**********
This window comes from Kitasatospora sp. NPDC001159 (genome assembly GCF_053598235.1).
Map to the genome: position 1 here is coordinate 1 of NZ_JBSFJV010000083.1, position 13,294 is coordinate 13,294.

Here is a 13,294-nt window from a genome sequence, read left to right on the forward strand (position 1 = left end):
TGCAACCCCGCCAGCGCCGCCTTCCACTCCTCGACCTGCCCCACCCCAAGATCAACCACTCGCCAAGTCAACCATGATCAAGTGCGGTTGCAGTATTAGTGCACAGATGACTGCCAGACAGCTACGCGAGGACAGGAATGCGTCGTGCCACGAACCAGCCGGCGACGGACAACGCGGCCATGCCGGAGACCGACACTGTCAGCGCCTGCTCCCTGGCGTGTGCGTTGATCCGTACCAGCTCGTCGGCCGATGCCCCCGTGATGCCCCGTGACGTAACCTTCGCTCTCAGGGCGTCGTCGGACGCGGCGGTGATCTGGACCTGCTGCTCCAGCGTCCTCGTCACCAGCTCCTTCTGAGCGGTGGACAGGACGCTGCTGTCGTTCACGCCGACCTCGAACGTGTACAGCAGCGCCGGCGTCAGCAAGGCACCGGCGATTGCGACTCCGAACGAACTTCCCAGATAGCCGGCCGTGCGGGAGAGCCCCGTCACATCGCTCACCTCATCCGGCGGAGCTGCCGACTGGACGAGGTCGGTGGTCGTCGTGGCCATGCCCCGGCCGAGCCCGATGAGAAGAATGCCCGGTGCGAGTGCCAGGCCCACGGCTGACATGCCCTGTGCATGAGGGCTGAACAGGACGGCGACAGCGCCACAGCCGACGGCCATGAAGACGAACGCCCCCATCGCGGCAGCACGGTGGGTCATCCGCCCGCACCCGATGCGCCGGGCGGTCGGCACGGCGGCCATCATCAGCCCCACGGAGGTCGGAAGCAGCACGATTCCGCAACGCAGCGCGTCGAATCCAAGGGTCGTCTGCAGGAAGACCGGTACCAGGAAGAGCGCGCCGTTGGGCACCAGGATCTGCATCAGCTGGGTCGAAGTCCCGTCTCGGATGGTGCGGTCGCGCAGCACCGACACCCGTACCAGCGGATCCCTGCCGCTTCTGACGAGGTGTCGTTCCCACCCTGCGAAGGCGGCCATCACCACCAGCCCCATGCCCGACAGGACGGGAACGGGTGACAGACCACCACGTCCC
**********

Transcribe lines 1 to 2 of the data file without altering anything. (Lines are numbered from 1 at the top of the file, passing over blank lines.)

This window comes from Kitasatospora sp. NPDC001159 (genome assembly GCF_053598235.1).
Map to the genome: position 1 here is coordinate 1 of NZ_JBSFJV010000083.1, position 13,294 is coordinate 13,294.